It was the shock.
We’re out for a drink with An, a friend who lives up the road from me. We’re in Polpetta and I’ve arrived a little later than them.
And I forget how it all happened because, to be honest, everything else beforehand became a little blurred.
F is talking about his house near Carrara. He’s talking about doing it up (as I may have mentioned before). During this talking previously, it has been mentioned that it would be done so that, in due course, we could retire there. Of course, “retiring” is something that I’m not sure I’ll get to but, no matter, it’s not for a few years yet. And, of course, the idea of doing it up is not only for that but also to go down there more often. F hates Milan (whereas I love it) and dreams of being somewhere else.
If the house was done up, we could, for example (he says), go down for Christmas, Easter and other times. We would have computers and TV and DVD players and so on. We would have nice (new) furniture and it would really be a home away from home. The dogs would have the garden and it would be totally “ours” (well, his really, but you know what I mean).
I’m happy with this. It would be nice. We’d have his family and friends nearby; we’d have the beach for the summer; the dogs love it – so everything would be good.
Then, last night, he’s talking about it with An and comes out with …..
“Once I’ve got the money to do it and it’s done, we’ll move down there to live.”
My face must have registered the shock of this statement. He adds, to me, “I didn’t tell you before but it means we get out of Milan.”
We had always suggested that, once the house was done, should we lose our jobs or something else happen that we could, if we wanted, move there permanently. But this was a slightly different twist. This was more like once it’s done, we move immediately!
“It’s OK,” he adds, “you can do teaching and editing and I’ll get a job.”
Well, that’s OK except, the pay for teaching down there would be less than here – and here it’s not so fantastic. Plus, teaching means no pay for December/January and mid July to mid September. I don’t know if he understands that.
Not that we would need so much, of course. But, still …….
Then, as we’re talking, he qualifies his shocking statement to “maybe we move down in 1, 2 or 3 years.”
But it was the feeling I had when he first said it. It was a little frightening, to be honest. Now, that seems stupid, even to me. But there you go. I was frightened by the thought.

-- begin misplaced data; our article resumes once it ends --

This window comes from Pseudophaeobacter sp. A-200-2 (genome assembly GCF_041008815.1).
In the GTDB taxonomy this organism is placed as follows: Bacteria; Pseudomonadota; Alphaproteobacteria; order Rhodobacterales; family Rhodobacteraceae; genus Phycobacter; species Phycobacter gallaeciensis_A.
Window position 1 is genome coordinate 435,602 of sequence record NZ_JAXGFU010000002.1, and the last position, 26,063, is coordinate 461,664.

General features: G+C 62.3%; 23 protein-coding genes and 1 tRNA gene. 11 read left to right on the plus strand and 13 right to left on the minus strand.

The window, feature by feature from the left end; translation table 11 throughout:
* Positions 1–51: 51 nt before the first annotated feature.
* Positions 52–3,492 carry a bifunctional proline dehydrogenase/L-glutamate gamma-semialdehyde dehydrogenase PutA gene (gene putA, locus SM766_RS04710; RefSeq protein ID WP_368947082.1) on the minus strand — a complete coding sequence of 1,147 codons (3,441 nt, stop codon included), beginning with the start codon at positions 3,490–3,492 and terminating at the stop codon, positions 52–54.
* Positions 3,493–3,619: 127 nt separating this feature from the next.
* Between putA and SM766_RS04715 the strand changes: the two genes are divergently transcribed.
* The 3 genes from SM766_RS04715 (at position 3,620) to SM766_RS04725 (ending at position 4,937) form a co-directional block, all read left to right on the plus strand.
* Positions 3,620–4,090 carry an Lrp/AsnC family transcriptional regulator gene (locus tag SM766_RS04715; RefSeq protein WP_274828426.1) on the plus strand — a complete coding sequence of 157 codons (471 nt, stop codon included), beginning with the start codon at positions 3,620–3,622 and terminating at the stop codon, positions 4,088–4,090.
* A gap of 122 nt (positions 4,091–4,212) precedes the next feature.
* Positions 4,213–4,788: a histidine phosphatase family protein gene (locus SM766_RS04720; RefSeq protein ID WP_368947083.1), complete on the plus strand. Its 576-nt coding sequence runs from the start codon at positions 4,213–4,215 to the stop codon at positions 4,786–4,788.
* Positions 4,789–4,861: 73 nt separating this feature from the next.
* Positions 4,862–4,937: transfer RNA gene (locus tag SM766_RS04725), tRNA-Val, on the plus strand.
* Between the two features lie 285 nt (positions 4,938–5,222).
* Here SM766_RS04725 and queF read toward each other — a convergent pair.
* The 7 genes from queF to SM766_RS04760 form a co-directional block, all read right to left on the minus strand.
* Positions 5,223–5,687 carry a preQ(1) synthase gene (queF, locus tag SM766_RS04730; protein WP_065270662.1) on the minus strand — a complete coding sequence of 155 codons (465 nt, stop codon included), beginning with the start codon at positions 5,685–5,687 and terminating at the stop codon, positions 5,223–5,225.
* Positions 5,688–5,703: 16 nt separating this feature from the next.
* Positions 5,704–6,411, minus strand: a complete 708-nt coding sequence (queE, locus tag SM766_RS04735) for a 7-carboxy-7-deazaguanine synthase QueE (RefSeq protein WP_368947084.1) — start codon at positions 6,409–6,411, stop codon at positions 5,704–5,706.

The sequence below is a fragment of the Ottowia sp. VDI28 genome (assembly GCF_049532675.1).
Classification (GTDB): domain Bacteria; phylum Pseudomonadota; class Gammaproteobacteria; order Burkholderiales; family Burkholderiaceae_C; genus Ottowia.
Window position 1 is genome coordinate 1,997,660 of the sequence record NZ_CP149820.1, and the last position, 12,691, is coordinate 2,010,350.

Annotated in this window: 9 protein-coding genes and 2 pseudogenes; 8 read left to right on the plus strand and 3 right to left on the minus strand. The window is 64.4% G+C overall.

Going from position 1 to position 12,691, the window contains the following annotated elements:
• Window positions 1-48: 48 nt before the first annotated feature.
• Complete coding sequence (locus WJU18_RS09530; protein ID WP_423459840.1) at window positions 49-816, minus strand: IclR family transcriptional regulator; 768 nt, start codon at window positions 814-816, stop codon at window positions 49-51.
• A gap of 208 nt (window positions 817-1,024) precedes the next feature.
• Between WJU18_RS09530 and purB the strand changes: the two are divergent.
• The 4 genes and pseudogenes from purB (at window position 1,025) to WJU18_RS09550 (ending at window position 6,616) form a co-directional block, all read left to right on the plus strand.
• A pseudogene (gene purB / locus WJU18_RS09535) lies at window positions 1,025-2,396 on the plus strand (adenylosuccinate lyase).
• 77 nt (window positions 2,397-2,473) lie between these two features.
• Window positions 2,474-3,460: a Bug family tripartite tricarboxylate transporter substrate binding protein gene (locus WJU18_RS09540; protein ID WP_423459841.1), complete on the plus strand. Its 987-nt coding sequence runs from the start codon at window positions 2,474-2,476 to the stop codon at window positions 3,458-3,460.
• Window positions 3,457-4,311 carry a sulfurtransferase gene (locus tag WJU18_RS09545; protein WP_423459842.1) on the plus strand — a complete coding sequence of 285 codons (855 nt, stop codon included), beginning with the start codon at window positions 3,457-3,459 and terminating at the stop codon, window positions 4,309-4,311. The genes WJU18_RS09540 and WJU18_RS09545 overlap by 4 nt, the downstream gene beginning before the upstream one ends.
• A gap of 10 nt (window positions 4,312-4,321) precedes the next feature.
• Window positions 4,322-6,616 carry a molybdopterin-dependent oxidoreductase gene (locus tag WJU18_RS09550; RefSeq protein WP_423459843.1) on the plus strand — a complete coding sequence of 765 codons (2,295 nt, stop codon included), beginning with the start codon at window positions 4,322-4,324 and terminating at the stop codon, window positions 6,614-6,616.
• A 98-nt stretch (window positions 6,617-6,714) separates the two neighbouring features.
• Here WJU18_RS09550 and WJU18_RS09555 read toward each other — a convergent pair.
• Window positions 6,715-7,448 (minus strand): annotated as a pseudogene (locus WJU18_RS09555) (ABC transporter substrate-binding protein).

On the one hand, he obviously sees the future with me in it, which is good. On the other hand …. well, I don’t know, really. I’m not sure why I feel a bit frightened by the thought that we could be there by this time next year. I almost feel “not ready”. It’s not a feeling I have, generally. I’m much more of a “take things as they come” kinda guy. So, in theory, it shouldn’t pose a problem for me.
And, yet, the unease remains. When I first met him I would have moved in with him the next day. Now, I’m more “it’s OK as it is”.
“We’ll buy all new furniture,” he says. “But what about my furniture?” I ask. “We’ll sell it,” he replies.
I pull a face. I’m really not so happy about that. I mean to say, I’m not that bothered about “things” but ….. they are my things and, in some way define a little who I am. I don’t want to get rid of them. I would if, say, we were moving to the other side of the world but, still, getting rid of all my furniture would mean giving up nearly everything I own. Then I really would, almost, have nothing, plus some things are irreplaceable. The grandfather clock and the bookcase are what I bought with the money my dear Grandfather left me. To part with these two things would be difficult.
And, yet, they are only things, so in reality less important.
They aren’t the reason for me feeling so unsettled about the possible move. Part of it but not really that much.
No, I don’t know why I feel like this. It’s not normal for me. Well, it’s not the “new normal” that came with the move to Italy anyway.
But after he said it, I was unable to speak at all for a few minutes.
And there’s still an element of shock that remains.
So, I guess we’ll see what happens. After all, F does tend to say things that don’t necessarily happen. So, let’s not panic just yet, eh?